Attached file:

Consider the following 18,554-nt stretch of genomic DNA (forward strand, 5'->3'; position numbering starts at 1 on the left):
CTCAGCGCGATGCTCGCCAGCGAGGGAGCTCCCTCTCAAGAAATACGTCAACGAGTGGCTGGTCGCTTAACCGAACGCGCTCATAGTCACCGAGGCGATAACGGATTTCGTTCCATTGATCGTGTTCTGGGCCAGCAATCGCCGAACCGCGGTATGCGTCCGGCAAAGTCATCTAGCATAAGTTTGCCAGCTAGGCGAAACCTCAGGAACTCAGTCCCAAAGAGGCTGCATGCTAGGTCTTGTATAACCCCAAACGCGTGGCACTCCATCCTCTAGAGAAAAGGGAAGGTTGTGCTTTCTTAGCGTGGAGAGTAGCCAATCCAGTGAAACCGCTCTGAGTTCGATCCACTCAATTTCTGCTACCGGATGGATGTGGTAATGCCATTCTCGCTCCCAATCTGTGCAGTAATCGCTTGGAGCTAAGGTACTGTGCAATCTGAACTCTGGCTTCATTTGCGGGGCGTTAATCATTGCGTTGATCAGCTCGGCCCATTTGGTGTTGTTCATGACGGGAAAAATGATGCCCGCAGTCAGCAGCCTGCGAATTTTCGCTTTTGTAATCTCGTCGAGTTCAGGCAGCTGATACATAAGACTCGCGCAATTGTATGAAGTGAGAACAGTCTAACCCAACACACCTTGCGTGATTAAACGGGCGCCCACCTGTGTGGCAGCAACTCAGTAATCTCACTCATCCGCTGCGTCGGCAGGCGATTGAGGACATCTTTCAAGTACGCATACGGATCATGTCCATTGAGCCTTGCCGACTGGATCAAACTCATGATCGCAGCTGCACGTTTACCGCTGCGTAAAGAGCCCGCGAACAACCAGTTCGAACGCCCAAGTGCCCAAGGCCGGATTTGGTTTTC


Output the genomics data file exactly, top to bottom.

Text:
Consider the following 18,554-nt stretch of genomic DNA (forward strand, 5'->3'; position numbering starts at 1 on the left):
CTCAGCGCGATGCTCGCCAGCGAGGGAGCTCCCTCTCAAGAAATACGTCAACGAGTGGCTGGTCGCTTAACCGAACGCGCTCATAGTCACCGAGGCGATAACGGATTTCGTTCCATTGATCGTGTTCTGGGCCAGCAATCGCCGAACCGCGGTATGCGTCCGGCAAAGTCATCTAGCATAAGTTTGCCAGCTAGGCGAAACCTCAGGAACTCAGTCCCAAAGAGGCTGCATGCTAGGTCTTGTATAACCCCAAACGCGTGGCACTCCATCCTCTAGAGAAAAGGGAAGGTTGTGCTTTCTTAGCGTGGAGAGTAGCCAATCCAGTGAAACCGCTCTGAGTTCGATCCACTCAATTTCTGCTACCGGATGGATGTGGTAATGCCATTCTCGCTCCCAATCTGTGCAGTAATCGCTTGGAGCTAAGGTACTGTGCAATCTGAACTCTGGCTTCATTTGCGGGGCGTTAATCATTGCGTTGATCAGCTCGGCCCATTTGGTGTTGTTCATGACGGGAAAAATGATGCCCGCAGTCAGCAGCCTGCGAATTTTCGCTTTTGTAATCTCGTCGAGTTCAGGCAGCTGATACATAAGACTCGCGCAATTGTATGAAGTGAGAACAGTCTAACCCAACACACCTTGCGTGATTAAACGGGCGCCCACCTGTGTGGCAGCAACTCAGTAATCTCACTCATCCGCTGCGTCGGCAGGCGATTGAGGACATCTTTCAAGTACGCATACGGATCATGTCCATTGAGCCTTGCCGACTGGATCAAACTCATGATCGCAGCTGCACGTTTACCGCTGCGTAAAGAGCCCGCGAACAACCAGTTCGAACGCCCAAGTGCCCAAGGCCGGATTTGGTTTTC